Recently I had the grace of visiting Ars, that parish which was, (and still is) the centre of God’s grace shown to humanity through its holy parish priest, Saint Jean-Marie Vianney. On Maundy Thursday, Jesus instituted both the Eucharist and the Ministerial Priesthood. It would be beneficial to revive the living example and life teachings of the saint Curè of Ars.
Saint Jean-Marie Vianney was a man of prayer. He spent long moments in front of the tabernacle savouring the real intimacy with the Eucharistic Jesus. There, in the silence of the night, the holy Curè learnt how to accept totally the Father’s Will. There he was transfigured by that all-powerful light that abundantly poured unto himby the Prisoner of Love. His humble docility to the Holy Spirit coupled by his heroic readiness in lovingly obeying the Father’s Will touched the lives of myriad ofpeople which Divine Providence made him meet. All these people, in their heart of hearts, knew very well that their holy Curè was a man deeply steeped in prayer. It is precisely in prayer where Fr. Jean-Marie Vianney found his real joy. How many times, in the late hours of the night or in the earliest hours of the morning, that little church of Ars heard him crying with his tears flowing from his eyes while staring at the tabernacle his incessant declaration of love for his God: “I love you, O my God …”
Regarding prayer he used to say: “Private prayer is like straw scattered here and there: If you set it on fire it makes a lot of little flames. But gather these straws into a bundle and light them, and you get a mighty fire, rising like a column into the sky; public prayer is like that.”
This great man of prayer chose the Eucharist as the centre of all his pastoral activity. While looking at the tabernacle Saint Jean-Marie Vianney exclaimed: “He is present!” The holy Curè was undoubtedly a eucharistic priest. He adored and celebrated it. Fully convinced that the Eucharist was the fulcrum of his varied pastoral activity he said: “There is nothing greater than the Eucharist”. From the latter he amply received that happiness which propelled him to give himself entirely to God and men and giving men to God in return, especially during the celebration of the Eucharist. He said: “All the good works in the world are not equal to the Holy Sacrifice of the Mass because they are the works of men; but the Mass is the work of God. Martyrdom is nothing in comparison for it is but the sacrifice of man to God; but the Mass is the sacrifice of God for man.”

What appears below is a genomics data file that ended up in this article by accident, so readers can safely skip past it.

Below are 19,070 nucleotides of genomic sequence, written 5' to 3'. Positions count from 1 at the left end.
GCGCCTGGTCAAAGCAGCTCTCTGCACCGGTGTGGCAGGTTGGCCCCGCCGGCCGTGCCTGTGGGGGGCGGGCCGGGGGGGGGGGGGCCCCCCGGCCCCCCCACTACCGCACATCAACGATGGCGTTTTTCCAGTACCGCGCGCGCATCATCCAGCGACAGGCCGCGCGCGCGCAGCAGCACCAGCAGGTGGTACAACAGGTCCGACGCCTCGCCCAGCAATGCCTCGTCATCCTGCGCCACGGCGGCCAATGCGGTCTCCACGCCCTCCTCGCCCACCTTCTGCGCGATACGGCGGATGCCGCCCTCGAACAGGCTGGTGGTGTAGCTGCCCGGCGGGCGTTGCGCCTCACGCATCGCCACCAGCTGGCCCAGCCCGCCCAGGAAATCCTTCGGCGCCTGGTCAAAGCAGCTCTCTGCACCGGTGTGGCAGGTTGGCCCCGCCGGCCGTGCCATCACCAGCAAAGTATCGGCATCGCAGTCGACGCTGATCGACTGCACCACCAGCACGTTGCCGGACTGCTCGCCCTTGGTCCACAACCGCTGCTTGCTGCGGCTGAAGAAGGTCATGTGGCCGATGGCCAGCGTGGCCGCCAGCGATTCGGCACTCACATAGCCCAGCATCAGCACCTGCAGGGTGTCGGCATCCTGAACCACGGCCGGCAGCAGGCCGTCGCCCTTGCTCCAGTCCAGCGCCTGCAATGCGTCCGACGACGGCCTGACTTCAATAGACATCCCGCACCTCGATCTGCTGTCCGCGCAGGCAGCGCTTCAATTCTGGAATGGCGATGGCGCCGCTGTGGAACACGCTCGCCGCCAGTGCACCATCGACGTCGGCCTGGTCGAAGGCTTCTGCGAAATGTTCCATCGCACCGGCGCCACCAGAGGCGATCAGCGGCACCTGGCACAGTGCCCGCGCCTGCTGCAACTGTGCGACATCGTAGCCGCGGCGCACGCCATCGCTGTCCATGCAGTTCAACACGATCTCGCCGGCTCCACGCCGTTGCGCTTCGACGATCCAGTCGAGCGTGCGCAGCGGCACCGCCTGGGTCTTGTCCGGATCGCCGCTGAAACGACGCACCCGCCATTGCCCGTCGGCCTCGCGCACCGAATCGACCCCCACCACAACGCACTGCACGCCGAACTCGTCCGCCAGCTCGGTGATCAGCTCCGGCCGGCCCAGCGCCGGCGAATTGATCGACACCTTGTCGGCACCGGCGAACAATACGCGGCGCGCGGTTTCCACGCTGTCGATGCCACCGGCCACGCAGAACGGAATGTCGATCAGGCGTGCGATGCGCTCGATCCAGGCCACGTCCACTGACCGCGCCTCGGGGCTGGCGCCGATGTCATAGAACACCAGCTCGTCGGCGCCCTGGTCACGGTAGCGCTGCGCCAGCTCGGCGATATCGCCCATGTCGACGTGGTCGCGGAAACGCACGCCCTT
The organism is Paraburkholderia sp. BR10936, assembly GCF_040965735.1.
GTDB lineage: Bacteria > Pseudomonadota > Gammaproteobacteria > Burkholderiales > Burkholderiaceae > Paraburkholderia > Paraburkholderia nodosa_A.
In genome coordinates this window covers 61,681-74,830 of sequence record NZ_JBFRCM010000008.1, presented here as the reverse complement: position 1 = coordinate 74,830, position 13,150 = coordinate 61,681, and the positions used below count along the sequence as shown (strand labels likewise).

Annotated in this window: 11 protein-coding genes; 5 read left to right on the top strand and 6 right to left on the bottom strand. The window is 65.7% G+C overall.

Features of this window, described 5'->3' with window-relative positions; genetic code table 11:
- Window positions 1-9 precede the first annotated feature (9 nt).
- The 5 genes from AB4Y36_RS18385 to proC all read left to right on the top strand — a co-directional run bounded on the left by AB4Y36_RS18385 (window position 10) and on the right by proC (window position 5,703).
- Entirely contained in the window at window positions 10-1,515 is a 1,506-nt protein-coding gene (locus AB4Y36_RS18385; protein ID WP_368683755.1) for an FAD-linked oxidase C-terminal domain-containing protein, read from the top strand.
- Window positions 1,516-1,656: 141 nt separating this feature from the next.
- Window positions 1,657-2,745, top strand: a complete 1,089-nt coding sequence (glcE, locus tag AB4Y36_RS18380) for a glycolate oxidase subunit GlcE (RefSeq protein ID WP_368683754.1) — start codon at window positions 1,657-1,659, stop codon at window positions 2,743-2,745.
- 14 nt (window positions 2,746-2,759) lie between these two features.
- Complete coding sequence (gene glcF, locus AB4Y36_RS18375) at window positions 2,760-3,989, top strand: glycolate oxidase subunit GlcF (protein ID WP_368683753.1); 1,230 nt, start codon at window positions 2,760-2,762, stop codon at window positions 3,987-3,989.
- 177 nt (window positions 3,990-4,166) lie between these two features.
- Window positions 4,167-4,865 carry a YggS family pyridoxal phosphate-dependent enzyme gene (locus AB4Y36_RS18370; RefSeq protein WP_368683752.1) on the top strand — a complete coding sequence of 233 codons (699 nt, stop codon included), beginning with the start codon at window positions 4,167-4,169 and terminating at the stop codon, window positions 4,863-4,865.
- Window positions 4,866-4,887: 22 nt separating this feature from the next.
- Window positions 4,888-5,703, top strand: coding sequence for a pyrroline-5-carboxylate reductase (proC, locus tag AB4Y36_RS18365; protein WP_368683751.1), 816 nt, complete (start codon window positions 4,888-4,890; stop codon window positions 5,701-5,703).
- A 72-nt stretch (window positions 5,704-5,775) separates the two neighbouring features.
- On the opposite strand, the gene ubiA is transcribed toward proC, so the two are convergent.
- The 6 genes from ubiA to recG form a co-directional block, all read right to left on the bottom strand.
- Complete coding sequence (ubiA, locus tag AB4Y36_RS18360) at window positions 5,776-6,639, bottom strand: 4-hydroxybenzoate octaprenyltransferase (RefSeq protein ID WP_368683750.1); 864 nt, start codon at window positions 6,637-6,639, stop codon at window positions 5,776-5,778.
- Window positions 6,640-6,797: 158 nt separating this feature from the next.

Another quality that excelled in the saintly life of Saint Jean-Marie Vianney was his heroic determination to dedicate his life for the salvation of man. Motivated by the Good Shepherd’s love for his sheep the saintly Curè spent his 41 years of constant pastoral activity making everybody having the joy of knowing how God loves them and making them loving Him in return. This wise servant of Jesus Christ knew that a powerful way of enfleshing this sublime goal was that of spending long hours at the confessional. In fact, from 1830 onwards thousands of pilgrims came to Ars to make their confession to him. Fr Jean-Marie Vianney used to hear confessions for up to 17 hours a day so as to reconcile men with God and men amongst themselves. Because he was so familiar with God’s love for humanity he knew that it is utter foolishness to live separated from God.
He used to say: “O how great is a priest! The priest will not understand the greatness of his office until he is in Heaven . . . Go to confession to the Blessed Virgin, or to an Angel. Will they absolve you? No. Will they give you the Body and Blood of Our Lord? No”.
Like Mary, whom the saint Curè described as the one who “loved God only, desired God only and tried to please God only”, let us pray for all our priests (myself included) to live a holy life on the example of Saint Jean-Marie Vianney.